Scientists at NASA and the European Space Agency have published jaw-dropping photographs of one of the universe's rarest cosmic phenomenon – and they've done it to cheer us all up after the nightmare that was 2020.
To usher in the new year with some fanfare, the two agencies – which co-run the Hubble Telescope – published a montage of six stunning galaxy mergers.
The collision of two such systems is a key moment in the development of solar systems and entire galaxies, and was described by boffins at NASA and the ESA as "among the most spectacular events in the lifetime of a galaxy".
Being able to study mergers is one of the best ways mankind can begin to figure out exactly how star clusters are formed, and can help us trace back the extreme physical conditions that must have existed for our own home galaxy, the Milky Way, to be created.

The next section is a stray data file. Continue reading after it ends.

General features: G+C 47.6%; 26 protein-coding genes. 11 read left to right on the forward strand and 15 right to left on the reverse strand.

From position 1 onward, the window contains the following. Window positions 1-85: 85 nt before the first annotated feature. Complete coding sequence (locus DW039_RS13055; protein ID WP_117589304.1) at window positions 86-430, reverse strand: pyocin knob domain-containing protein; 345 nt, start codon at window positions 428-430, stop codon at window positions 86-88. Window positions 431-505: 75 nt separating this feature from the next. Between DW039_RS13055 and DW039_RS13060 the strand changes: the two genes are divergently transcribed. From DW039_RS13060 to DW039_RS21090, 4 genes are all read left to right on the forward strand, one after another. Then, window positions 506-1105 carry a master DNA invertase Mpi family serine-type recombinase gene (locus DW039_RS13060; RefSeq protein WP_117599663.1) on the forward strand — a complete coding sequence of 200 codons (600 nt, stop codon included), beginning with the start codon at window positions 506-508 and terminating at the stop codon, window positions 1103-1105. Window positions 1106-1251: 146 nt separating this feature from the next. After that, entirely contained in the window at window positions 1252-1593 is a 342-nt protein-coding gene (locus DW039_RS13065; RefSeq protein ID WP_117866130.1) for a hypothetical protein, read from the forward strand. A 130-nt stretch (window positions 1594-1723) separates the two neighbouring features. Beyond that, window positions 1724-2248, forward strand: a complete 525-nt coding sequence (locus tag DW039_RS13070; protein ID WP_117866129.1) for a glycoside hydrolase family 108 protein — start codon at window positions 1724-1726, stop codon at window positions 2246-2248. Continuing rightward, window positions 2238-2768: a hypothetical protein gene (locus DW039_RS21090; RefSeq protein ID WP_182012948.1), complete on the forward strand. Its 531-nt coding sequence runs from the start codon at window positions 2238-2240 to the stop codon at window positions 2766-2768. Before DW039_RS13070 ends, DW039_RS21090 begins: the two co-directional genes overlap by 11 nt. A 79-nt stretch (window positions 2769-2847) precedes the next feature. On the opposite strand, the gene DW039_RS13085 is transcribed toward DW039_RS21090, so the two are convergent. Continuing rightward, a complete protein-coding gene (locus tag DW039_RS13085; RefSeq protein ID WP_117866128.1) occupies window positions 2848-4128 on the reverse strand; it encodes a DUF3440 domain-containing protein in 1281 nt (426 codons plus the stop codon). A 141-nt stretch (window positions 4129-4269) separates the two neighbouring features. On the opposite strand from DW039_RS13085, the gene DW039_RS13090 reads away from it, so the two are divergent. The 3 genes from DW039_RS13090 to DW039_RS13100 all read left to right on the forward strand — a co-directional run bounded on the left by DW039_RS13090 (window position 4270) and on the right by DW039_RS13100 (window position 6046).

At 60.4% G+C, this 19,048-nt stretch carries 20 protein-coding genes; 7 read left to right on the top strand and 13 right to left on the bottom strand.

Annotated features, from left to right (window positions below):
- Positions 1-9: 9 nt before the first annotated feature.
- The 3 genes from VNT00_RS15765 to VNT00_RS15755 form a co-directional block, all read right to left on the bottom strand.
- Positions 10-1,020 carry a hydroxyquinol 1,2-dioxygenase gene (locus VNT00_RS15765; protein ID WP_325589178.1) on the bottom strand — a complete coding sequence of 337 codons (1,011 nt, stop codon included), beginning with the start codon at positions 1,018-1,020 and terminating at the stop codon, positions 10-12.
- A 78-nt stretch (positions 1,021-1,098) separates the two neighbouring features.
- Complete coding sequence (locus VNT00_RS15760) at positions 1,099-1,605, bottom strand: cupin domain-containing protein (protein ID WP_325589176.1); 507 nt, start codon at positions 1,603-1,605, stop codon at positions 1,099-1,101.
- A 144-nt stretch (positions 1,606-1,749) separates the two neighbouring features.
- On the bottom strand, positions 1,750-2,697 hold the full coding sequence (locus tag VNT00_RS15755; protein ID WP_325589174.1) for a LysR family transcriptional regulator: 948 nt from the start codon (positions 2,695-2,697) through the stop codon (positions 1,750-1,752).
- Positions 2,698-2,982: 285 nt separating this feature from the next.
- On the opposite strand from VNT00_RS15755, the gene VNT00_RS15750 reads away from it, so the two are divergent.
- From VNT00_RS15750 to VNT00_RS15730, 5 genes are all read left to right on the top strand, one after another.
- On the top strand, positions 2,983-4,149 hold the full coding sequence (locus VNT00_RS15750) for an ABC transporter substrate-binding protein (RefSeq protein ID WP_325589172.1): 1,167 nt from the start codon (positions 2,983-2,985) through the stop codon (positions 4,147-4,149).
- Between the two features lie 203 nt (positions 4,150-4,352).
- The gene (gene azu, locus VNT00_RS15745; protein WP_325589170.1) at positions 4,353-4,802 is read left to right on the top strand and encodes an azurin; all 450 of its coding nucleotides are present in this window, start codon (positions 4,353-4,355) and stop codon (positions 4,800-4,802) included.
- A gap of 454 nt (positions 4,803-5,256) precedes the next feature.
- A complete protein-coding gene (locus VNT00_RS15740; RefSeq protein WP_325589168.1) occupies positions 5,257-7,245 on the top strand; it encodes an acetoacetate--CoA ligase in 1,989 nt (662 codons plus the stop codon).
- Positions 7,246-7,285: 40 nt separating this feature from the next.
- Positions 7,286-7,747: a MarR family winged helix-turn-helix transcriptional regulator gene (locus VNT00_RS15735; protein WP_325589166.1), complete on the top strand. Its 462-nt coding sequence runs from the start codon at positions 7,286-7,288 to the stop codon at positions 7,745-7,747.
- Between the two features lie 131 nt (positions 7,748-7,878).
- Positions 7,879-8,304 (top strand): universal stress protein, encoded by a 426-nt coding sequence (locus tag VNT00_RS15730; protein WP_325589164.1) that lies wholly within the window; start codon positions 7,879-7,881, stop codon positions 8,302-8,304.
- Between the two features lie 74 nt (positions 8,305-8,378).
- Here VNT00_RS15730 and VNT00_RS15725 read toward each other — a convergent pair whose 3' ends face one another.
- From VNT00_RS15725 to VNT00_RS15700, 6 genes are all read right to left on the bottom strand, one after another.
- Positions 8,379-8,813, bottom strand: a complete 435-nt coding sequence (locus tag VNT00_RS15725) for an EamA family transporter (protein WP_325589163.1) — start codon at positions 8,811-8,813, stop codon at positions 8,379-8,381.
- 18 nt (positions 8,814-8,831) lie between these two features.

And, amazingly, some of the star clusters in these far off galaxies absolutely dwarf our own.
In the Milky Way star clusters tend to be around 10,000 times the mass of our own Sun, but in these colliding ones star clusters can be millions of times larger.
And they make for spectacular photographs because the energy given off by such large stellar clusters makes them so much more luminous.
That means that more detail is picked up by the Hubble Telescope, and thanks to advances in technology top docs at NASA and the ESA have been able to pinpoint the ages and masses of these star clusters.
The research has also helped work out exactly how much these galaxies are changed every time a collision occurs.
What do you make of these amazing images? Let us know in the comments below
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